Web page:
Those high end dresses are not the norm in our local HS. Only a few of those really high end designer dresses, but there are others who splurge for dresses into the higher hundreds. These are usually kids who wear more expensive clothes to classes also. And their parents put them in expensive cars at 16, like new Mustang convertibles. And that ain’t cheap insurance wise as teen drivers are not the best risk to insure. Some insurance companies want annual premiums of something like a mere 25% of the cars value each year. My guess is that the old man or old lady is driving the “teen’s car,” which is an old car without collision and comprehensive insurance, while the teen is driving the new car only on special occasions—without the insurance company knowing that that is every day except when the new car is in the auto body repair shop.

Our local HS district limited the amount that cheerleading outfits can cost, like a few hundred dollars and tried to make it as inclusive an activity as possible for the girls interested in doing such. The school also encouraged those graduating to donate their outfits for incoming girls to wear—girls for whom a few hundred dollars would be a financial burden on their family. My sister lives in a district where the cost of costumes was like a mere $3,000 each year, which tends to eliminate all but those with families who can afford such—dare I say--stupidity. My niece was not among those whose parents could afford it.

Our daughters had found their prom dresses during “thrift store” shopping at prices well below a President Ben Franklin and they looked good too. I think that the one that the younger one was going to wear was one that had probably been in the mid to high hundreds. However, she had a swelling problem that really showed in that lovely form fitting dress and—how do I say this kindly—she looked a wee bit knocked-up. LOL Hubby with his usual flippancy handed her a credit card and said, “Go find another dress as I will not have my first grandchild going to his or her first prom looking shabby.” We got off somewhat easy--$230. She looked good and went out the door that night happy. This is an example of making sure the teen has good memories of an important riot of passage (pun intended).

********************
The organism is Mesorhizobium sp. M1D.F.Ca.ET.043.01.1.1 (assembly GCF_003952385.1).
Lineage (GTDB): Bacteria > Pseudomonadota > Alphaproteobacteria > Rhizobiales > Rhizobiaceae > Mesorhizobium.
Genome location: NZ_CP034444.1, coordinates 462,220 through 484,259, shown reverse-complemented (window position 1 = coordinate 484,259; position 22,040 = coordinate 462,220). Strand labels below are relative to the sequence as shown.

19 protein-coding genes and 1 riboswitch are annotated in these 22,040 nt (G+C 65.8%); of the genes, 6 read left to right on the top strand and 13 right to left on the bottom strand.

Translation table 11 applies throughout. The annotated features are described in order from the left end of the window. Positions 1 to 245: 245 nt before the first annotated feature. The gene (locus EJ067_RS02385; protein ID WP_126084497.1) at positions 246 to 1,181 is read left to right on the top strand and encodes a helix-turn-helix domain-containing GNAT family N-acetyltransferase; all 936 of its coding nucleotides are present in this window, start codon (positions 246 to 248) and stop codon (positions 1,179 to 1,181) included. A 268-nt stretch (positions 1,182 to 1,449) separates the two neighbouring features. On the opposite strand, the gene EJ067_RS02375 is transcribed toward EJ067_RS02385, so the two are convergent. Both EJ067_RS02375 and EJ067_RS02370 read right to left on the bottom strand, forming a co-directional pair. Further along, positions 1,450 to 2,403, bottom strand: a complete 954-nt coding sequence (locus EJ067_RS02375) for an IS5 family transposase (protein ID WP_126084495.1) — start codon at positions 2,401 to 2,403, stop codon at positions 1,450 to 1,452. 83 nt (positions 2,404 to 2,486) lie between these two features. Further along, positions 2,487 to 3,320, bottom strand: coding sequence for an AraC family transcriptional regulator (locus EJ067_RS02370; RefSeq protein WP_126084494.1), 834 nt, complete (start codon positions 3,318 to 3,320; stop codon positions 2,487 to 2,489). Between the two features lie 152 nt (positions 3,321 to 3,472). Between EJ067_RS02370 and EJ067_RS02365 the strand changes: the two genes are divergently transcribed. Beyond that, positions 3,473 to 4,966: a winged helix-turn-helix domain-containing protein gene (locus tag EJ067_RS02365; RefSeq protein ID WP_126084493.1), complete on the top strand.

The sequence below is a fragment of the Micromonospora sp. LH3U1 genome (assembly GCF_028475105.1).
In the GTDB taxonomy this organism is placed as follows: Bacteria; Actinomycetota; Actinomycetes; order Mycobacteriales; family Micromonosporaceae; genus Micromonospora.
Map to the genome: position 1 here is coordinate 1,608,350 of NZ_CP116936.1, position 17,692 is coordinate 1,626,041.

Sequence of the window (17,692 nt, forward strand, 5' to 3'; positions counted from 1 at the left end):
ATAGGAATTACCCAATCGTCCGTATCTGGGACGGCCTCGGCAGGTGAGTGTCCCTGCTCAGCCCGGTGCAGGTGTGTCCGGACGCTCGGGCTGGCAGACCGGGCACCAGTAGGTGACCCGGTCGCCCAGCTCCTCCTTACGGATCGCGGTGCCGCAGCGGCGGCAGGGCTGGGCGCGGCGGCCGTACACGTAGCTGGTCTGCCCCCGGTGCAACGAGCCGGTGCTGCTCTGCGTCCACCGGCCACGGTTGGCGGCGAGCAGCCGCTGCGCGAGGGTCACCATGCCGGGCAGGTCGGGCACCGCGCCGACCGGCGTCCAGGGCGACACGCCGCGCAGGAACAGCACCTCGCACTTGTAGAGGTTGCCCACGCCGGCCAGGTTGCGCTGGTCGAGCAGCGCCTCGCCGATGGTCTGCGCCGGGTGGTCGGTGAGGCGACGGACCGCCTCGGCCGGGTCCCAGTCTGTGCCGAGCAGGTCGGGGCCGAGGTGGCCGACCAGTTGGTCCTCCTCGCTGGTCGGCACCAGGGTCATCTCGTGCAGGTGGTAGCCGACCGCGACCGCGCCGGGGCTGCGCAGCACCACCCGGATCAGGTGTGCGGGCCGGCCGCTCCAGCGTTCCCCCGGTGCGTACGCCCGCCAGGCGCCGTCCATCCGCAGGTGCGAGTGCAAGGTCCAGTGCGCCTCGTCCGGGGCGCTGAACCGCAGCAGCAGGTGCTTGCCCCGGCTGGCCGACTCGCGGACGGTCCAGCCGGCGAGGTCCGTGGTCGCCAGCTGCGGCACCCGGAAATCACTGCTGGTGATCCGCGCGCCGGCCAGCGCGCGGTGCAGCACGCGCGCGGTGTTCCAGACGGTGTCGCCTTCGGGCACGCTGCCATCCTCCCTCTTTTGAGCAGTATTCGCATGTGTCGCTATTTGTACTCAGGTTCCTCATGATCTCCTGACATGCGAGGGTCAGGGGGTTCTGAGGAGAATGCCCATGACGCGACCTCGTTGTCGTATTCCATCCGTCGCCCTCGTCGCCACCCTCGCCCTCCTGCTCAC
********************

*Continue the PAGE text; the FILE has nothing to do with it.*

You see these same extravagancies in the FINAL PROM or the BIG PROM where the bride wears a white dress, the groom’s significance is about the same as the little plastic man on top of the wedding cake—a necessary decoration. LOL Seriously though, you look at pictures of weddings fifty years ago and they are nothing like the extravagant ones today. Back then, a few flowers, a half a dozen photos, no video, cake and punch, and a quick escape from the church in a parent’s car.

Youngest SILs sister got married last summer and her dad drew a line beyond which he would not go. Her parent’s vision was 150 guests for each side, but the groom’s parents wanted several hundreds of guests from their side--people that the bride and groom did not even know. It gets really expensive when you’re doing one of those sit down meal receptions, etcetera. SILs dad capped his exposure at 350 from the grooms side and groom’s family paid for another 100 plus. Also, he told them, “Being an AA member in good standing with a son, a brother, and a father who are also AA members; I don’t buy liquor for anybody.” The groom’s parents paid for wine. If they had counted on hubby and me paying for a wedding like that, they would have been “so out of luck.”

My point being that there should be limits on just how much should be spent on these types of things.

The other day you posted about being so glad your son was not into drinking, drugs, etcetera. How correct you are. Sister and I have cousins with kids hooked on and strung out on meth and other such drugs. We feel extremely blessed that none of ours are.